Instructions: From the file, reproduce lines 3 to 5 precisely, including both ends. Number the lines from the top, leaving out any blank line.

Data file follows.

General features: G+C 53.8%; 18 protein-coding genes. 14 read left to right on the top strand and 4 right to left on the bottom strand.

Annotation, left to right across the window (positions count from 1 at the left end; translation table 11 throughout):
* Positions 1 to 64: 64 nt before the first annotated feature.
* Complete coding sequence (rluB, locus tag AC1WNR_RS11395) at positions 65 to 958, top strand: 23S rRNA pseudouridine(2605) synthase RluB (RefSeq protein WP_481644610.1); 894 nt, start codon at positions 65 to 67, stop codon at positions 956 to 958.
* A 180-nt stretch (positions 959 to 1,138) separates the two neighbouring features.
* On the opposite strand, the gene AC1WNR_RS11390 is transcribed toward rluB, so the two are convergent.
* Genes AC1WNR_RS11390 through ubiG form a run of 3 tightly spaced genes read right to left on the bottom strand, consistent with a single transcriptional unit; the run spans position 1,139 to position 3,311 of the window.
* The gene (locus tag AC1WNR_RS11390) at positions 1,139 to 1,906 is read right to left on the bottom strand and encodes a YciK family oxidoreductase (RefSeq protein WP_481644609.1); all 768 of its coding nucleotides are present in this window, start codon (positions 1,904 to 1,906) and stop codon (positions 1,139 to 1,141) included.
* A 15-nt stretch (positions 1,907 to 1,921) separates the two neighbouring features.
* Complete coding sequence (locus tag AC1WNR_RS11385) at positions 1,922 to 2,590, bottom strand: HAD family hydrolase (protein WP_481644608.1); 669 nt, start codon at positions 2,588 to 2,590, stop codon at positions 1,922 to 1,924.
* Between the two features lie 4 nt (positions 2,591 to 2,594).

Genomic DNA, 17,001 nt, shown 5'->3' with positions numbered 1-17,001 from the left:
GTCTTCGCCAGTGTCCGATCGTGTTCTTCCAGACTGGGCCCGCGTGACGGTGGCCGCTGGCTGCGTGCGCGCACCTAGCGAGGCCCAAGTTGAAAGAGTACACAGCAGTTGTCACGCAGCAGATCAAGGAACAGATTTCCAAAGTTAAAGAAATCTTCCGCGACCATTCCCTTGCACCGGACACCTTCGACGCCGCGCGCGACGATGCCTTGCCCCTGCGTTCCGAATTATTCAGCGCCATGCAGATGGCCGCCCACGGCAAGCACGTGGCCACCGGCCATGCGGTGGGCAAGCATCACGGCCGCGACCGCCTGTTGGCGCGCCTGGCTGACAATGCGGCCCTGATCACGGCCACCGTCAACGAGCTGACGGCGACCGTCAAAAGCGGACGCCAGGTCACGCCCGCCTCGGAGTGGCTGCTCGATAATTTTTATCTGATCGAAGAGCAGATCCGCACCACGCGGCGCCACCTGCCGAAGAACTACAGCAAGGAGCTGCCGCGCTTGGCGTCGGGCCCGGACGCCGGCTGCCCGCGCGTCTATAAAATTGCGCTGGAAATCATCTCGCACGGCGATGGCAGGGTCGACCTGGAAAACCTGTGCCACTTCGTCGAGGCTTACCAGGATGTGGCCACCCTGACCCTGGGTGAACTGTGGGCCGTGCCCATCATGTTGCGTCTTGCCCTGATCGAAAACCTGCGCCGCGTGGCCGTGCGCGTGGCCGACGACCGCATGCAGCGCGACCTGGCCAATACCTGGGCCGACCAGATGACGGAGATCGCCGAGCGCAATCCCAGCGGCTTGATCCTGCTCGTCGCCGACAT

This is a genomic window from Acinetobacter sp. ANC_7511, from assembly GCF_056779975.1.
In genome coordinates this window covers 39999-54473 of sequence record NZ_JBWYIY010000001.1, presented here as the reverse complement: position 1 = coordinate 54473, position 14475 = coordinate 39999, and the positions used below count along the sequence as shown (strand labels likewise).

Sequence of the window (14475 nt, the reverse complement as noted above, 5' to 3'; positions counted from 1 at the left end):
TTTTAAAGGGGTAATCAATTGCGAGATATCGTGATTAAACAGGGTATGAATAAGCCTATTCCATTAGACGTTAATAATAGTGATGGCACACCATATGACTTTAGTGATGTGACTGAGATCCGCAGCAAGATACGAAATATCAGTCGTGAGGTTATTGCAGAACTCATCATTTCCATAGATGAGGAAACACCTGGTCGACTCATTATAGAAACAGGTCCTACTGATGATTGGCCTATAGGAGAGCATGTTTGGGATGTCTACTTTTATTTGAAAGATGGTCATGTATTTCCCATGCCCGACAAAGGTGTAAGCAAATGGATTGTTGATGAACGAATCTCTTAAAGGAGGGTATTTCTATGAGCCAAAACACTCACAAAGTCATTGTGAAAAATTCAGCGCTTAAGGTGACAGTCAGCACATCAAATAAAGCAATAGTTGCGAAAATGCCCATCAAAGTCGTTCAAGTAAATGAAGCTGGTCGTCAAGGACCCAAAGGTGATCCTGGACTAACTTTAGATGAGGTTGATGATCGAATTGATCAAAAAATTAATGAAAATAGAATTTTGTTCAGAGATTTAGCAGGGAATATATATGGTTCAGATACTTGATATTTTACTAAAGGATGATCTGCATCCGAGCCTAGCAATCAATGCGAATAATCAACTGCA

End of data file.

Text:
* Positions 1 to 64: 64 nt before the first annotated feature.
* Complete coding sequence (rluB, locus tag AC1WNR_RS11395) at positions 65 to 958, top strand: 23S rRNA pseudouridine(2605) synthase RluB (RefSeq protein WP_481644610.1); 894 nt, start codon at positions 65 to 67, stop codon at positions 956 to 958.
* A 180-nt stretch (positions 959 to 1,138) separates the two neighbouring features.